Comedian Joan Rivers is, indeed, a piece of work. But you don't appreciate just what hard work it is until you see Ricki Stern and Anne Sundberg's documentary, Joan Rivers -- A Piece of Work."
The filmmakers followed Rivers for a year, from the smallest gigs -- tiny Manhattan rooms where she works out regularly to develop her act and keep it fresh -- to the biggest (the George Carlin tribute at the Kennedy Center). Rivers gave them surprising access, displaying an incredible lack of vanity and an amazing self-awareness, even as she worked, worked, worked at promoting and selling the brand name of her own industry: Joan Rivers.
It is, of course, a given that standup comedians are painfully insecure; normal people don't get up on a stage most nights, begging for both attention and approval. And so it is with Rivers, who seems to be in a constant state of low-grade panic over the insufficient amount of work she has booked at any given moment.
At age 75, she is also surprisingly vulnerable, particularly as an artist. She always dreamed of being an actor and went into comedy as a way to break in. To this day, she still longs for the respect she always sought as an actor and speaks about her first experience on Broadway, with a play she cowrote called Fun City that was crucified by critics and ran for nine performances in 1972, as though the wound is fresh.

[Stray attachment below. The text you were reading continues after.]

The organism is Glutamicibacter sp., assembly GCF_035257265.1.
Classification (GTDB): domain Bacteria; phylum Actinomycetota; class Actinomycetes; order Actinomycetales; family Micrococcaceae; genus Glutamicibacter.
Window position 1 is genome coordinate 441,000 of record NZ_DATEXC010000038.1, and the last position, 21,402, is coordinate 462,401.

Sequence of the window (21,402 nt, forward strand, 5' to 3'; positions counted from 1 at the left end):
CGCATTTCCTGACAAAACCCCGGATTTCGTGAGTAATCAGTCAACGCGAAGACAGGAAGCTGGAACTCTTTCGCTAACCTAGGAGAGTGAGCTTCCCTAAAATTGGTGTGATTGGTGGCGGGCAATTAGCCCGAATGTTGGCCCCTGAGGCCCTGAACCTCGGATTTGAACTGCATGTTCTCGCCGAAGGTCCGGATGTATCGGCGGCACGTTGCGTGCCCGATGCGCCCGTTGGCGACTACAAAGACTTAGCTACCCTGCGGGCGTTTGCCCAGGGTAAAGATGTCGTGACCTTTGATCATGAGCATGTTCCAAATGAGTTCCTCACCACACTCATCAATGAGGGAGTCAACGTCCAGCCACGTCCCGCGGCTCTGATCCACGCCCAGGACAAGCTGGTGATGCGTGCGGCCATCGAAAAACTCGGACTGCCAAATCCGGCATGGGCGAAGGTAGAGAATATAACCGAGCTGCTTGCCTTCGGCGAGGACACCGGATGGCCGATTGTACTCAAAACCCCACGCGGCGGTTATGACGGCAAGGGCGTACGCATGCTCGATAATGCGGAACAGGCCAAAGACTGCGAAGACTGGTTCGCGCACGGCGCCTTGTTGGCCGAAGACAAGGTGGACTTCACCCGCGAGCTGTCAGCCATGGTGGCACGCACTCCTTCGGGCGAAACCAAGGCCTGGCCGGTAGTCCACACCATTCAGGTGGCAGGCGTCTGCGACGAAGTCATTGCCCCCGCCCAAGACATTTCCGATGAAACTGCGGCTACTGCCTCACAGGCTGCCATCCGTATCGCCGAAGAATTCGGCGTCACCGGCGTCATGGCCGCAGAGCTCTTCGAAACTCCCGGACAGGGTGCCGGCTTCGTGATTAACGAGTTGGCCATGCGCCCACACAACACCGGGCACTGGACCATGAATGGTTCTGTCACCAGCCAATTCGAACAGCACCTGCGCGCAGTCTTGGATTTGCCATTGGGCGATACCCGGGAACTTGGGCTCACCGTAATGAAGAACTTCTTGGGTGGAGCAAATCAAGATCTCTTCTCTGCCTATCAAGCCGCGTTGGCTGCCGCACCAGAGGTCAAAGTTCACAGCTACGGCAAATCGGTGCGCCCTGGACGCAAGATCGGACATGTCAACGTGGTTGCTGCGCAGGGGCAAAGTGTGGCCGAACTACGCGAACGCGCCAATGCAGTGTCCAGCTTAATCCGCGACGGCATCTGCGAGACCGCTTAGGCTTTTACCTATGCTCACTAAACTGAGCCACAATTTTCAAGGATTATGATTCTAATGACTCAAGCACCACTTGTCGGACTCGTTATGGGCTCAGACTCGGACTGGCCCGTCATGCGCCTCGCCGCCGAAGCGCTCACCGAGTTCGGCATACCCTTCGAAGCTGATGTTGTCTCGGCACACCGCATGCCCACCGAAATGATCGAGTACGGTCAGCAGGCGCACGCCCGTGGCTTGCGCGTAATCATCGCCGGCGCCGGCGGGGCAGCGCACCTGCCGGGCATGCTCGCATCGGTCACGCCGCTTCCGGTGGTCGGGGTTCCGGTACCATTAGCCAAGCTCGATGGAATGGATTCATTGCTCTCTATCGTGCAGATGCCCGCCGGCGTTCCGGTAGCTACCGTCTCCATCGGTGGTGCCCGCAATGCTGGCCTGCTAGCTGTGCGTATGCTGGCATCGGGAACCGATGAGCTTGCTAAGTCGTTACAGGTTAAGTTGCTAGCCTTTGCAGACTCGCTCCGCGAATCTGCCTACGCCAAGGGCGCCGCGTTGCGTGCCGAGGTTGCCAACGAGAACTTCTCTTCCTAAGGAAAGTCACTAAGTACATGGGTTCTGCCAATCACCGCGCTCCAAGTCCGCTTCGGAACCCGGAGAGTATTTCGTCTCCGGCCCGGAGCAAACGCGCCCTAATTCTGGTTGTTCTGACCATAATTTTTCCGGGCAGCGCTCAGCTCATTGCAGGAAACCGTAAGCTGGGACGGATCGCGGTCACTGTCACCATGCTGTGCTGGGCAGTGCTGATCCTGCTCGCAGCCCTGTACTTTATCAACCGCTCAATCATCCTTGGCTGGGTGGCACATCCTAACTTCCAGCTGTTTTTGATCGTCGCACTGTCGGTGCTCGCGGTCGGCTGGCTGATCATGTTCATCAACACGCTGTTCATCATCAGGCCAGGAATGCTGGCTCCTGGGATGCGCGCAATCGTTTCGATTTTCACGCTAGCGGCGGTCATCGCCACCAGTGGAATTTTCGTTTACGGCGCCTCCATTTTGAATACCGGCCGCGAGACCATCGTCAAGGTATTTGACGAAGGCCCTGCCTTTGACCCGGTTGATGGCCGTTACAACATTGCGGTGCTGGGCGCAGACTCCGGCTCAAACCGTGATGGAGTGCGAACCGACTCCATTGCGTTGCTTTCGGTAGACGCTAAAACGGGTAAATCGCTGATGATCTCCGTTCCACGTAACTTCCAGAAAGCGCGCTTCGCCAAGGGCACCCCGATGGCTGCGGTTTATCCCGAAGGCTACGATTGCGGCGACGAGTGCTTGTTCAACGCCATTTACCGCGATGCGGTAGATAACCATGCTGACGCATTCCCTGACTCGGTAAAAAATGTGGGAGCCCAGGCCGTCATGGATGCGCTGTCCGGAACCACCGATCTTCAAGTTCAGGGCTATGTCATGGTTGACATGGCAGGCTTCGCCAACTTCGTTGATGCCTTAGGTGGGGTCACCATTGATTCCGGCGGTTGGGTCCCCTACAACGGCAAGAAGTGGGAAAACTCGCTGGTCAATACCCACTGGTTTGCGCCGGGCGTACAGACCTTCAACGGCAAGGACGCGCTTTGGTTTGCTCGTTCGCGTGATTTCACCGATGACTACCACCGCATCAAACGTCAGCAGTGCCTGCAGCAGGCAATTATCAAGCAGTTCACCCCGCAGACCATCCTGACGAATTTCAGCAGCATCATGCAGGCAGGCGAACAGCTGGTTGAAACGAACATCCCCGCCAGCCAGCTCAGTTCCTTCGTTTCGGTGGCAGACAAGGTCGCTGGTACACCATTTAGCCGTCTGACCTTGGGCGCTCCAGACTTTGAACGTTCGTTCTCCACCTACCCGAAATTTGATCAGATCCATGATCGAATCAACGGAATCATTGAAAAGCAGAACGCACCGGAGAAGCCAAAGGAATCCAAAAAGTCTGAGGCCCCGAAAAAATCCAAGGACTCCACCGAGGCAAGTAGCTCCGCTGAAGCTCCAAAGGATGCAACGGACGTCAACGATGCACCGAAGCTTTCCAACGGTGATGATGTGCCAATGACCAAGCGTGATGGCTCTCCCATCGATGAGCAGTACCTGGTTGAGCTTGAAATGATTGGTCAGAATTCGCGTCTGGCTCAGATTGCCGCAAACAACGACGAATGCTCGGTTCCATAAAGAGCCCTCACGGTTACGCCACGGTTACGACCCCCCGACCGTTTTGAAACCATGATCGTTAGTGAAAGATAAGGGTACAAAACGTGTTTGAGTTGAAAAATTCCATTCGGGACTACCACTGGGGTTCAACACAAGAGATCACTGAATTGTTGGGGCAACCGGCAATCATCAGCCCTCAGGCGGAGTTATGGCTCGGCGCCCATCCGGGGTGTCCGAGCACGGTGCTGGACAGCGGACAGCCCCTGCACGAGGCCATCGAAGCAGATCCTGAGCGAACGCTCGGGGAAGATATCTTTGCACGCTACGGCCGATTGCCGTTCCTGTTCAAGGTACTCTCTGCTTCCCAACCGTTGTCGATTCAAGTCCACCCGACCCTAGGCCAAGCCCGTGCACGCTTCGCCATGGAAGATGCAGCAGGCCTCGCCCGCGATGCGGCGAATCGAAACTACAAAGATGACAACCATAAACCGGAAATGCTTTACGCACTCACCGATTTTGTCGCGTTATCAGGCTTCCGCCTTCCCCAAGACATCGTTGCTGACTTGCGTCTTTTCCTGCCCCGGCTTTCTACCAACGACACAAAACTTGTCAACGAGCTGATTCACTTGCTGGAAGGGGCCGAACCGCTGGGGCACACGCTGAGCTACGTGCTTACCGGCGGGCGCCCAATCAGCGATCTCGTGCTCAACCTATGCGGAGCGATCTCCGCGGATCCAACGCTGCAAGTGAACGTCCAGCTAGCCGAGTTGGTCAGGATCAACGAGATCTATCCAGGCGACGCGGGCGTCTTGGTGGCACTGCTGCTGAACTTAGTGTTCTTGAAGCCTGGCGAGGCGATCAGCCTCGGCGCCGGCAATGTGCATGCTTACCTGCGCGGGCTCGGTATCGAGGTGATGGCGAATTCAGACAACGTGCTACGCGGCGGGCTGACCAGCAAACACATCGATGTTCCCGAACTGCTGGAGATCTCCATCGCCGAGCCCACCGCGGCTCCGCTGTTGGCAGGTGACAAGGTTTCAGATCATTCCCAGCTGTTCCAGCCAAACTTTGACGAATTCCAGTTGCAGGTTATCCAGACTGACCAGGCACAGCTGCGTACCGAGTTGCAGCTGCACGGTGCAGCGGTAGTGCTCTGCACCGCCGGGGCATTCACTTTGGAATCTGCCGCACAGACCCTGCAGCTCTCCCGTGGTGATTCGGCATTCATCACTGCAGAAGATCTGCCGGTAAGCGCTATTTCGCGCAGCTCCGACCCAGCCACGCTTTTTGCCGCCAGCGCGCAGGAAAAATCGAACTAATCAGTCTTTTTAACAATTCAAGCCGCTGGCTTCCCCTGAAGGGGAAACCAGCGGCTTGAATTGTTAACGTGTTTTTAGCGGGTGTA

Which colors her experience with a new play she is working on: an autobiographical piece that she takes to the Edinburgh Festival and then to London, in hopes that critical acclaim abroad will translate into a Broadway booking that will erase the sour memory of her previous experience.
The documentary touches on several other moments in that year, from her appearance on Celebrity Apprentice (the first time she'd been on NBC since Johnny Carson blackballed her for starting her own talk show on the fledgling Fox network) to gigs at casino showrooms big (Foxwoods in Connecticut) and small (a Wisconsin engagement where an audience member starts heckling her angrily for a Helen Keller joke).
She touches on everything - from her banishment by Carson to the suicide of her husband, from her ongoing relationship with cosmetic surgery to her dwindling relationship with her long-time manager. Rivers is nothing if not brutally blunt - about herself and everyone else.
She is also outrageously funny, a rat-a-tat joke machine whose unerring honesty inevitably takes the form of a needling one-liner. Often, you get the feeling that she jokes to stave off the darker feelings that seem only barely held at bay.
I've interviewed Joan Rivers a couple of times over the years, including once in the palatial townhouse she owns just off Fifth Avenue. She was never less than candid, funny while at the same time being no-nonsense.
As the movie shows, she is an artist who is her own instrument, a savvy businesswoman and a veteran entertainer, but also a woman whose life has seen amazing highs and tragic lows. I know people who love her and people who hate her. But, no matter how you feel, after seeing Joan Rivers - A Piece of Work, you can't help but admire her.
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